The federal government shutdown created problems for millions of Americans and it looks like it will continue to impact taxpayers into next year. The IRS has announced that due to the shutdown, it expects the 2014 tax filing season to be delayed by up to two weeks.
In an announcement issued on October 22nd, the IRS cited complications from the shutdown as the cause of the delay. The IRS uses more than 50 computer systems to handle processing of tax returns and the shutdown occurred during the peak period in which these systems were being programmed and tested. Approximately 90 percent of IRS operations were closed during this time, which is believed to have put the agency about three weeks behind in preparing for the upcoming tax season.
“Readying our systems to handle the tax season is an intricate, detailed process, and we must take the time to get it right,” acting IRS Commissioner Danny Werfel said. A final decision about when the 2014 filing season will begin is expected to come sometime in December.
During the shutdown, the IRS received approximately 400,000 pieces of correspondence, adding to the million or so outstanding items that required attention. The agency has said that since resuming operations, it has experienced a higher demand on telephone lines, walk-in sites and other services from both taxpayers and tax preparers.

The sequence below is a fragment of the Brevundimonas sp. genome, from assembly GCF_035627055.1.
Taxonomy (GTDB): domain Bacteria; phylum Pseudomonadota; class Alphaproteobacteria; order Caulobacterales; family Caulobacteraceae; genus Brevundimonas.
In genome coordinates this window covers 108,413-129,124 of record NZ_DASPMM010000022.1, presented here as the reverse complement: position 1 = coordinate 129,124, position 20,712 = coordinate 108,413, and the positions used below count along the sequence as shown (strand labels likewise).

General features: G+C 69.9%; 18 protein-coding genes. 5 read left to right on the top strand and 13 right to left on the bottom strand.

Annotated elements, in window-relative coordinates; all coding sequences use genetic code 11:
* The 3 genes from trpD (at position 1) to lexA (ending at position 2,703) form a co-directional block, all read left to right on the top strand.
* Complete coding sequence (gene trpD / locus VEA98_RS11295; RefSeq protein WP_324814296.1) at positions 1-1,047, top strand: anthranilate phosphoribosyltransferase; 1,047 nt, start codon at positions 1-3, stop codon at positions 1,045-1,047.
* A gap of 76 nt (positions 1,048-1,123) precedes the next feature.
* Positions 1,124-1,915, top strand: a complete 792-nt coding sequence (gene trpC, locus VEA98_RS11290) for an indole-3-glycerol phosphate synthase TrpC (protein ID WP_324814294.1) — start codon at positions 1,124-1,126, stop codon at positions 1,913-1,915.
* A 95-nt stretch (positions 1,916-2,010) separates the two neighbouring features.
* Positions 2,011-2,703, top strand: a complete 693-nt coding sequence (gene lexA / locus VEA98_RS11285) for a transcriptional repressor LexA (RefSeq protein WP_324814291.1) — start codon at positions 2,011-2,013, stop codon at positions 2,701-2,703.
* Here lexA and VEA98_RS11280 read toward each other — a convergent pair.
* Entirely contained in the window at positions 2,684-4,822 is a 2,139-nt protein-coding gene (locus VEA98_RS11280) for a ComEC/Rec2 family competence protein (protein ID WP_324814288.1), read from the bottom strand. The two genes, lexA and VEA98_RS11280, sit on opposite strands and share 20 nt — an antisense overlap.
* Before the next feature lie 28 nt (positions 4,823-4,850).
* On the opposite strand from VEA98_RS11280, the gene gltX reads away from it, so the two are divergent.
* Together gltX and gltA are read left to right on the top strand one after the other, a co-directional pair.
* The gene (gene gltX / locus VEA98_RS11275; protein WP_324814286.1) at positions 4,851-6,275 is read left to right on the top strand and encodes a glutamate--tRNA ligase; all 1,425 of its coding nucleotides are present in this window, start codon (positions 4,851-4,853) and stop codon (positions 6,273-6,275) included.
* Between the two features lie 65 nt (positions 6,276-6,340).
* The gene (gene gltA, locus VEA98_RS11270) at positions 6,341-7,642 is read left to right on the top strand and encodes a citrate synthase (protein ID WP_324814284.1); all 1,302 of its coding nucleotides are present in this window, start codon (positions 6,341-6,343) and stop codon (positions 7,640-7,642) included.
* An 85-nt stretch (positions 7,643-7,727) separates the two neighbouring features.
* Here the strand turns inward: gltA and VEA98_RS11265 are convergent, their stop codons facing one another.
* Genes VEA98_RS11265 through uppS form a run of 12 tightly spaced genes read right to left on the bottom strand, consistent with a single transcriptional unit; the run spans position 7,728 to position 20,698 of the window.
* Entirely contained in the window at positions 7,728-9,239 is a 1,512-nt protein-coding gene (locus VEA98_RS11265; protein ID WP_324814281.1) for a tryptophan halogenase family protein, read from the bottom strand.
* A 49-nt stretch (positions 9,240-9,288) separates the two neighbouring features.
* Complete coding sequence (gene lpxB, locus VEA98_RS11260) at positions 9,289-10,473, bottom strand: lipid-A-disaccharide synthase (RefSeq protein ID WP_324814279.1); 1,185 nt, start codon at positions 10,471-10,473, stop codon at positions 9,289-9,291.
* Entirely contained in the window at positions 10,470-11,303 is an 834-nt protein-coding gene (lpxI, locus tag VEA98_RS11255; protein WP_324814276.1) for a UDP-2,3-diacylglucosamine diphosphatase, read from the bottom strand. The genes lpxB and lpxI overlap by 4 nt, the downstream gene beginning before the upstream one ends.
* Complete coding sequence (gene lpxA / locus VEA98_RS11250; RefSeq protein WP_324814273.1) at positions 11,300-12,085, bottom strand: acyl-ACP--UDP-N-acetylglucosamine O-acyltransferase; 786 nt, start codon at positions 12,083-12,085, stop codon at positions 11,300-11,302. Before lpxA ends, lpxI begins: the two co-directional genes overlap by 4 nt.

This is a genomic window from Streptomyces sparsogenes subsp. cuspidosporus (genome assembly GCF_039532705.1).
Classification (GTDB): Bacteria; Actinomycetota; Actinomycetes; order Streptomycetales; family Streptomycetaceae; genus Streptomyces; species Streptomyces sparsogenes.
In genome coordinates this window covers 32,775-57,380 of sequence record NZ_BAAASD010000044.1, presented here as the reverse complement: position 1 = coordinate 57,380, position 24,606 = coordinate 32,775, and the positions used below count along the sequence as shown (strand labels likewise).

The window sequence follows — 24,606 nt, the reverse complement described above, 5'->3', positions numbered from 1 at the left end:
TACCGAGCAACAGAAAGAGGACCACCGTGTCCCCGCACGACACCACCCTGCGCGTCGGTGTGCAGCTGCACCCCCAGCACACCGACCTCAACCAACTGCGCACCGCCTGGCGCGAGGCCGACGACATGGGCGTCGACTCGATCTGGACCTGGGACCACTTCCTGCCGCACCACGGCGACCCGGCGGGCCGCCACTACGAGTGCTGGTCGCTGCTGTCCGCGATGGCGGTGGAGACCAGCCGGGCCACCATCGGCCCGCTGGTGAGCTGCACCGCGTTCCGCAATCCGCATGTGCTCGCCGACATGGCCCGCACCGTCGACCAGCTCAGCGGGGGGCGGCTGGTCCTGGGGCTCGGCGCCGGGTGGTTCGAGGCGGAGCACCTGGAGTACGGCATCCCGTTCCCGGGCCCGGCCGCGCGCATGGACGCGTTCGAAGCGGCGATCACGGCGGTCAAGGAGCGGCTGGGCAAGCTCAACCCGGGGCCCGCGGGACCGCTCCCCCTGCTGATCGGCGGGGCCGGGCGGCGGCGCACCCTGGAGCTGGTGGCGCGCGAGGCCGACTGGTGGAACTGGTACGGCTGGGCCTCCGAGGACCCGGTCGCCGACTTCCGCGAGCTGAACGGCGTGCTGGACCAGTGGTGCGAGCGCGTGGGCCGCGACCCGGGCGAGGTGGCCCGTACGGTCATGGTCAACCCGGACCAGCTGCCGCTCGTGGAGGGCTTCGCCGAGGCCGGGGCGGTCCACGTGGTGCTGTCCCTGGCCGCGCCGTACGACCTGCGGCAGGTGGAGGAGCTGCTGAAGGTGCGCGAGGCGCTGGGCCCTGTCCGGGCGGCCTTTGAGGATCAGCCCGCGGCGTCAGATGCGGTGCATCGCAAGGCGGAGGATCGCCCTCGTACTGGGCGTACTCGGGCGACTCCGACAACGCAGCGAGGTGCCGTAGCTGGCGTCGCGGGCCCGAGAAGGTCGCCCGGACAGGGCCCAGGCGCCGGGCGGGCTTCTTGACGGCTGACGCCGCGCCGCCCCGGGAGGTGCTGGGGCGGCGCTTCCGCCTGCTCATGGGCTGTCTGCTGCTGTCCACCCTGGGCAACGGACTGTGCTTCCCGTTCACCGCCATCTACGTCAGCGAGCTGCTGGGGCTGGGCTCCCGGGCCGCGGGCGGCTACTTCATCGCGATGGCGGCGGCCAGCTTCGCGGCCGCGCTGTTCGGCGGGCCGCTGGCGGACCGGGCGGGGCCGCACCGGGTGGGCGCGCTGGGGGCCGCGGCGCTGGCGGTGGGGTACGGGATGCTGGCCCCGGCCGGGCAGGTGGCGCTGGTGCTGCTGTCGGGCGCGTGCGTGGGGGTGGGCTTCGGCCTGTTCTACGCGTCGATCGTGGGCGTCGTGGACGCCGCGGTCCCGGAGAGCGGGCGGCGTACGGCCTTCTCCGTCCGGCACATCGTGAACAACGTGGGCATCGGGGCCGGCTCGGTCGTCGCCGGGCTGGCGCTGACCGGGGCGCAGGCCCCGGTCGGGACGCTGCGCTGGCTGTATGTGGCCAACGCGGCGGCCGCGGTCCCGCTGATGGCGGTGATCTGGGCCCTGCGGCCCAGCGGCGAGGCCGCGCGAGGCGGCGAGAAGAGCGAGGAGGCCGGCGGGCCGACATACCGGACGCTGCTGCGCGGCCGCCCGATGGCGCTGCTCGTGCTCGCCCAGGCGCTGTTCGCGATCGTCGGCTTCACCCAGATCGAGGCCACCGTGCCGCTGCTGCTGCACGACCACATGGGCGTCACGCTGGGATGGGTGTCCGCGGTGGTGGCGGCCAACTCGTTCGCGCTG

The IRS is currently exploring its options to try and short the delay. The filing season was originally set to start on January 21st, which means a delay could put the start date somewhere between January 28th and February 4th. The IRS won’t begin processing any paper or electronic returns received until the official start date.
Unless the IRS is able to get up to speed more quickly, this will be the second year in a row that tax filing has been delayed. Last year it was pushed back due to tax law changes that took effect on January 2nd to help the nation avoid the fiscal cliff. The IRS didn’t start accepting returns until January 30th and some taxpayers had to push back their filing to February or March due to changes in the processing systems.
Despite the IRS taking longer to process returns, taxpayers will still have to file by April 15th and employers are required to get tax forms out by the end of January. The IRS has said that it will not change the estimated 21-day turnaround time for processing refunds received electronically. E-filing is still the fastest way to get your refund if you’re owed one.
The delay on tax filing is just one hundreds caused by the 16-day government shutdown, the first in almost 20 years. The release of major economic reports from the Labor Department and the Treasury were pushed back and NASA was forced to reschedule a rocket launch. The National Transportation and Safety Board also had to delay accident investigations and hearings. With another potential shutdown looming in January, Americans could be feeling the pinch again, which may mean having to wait even longer for tax refunds.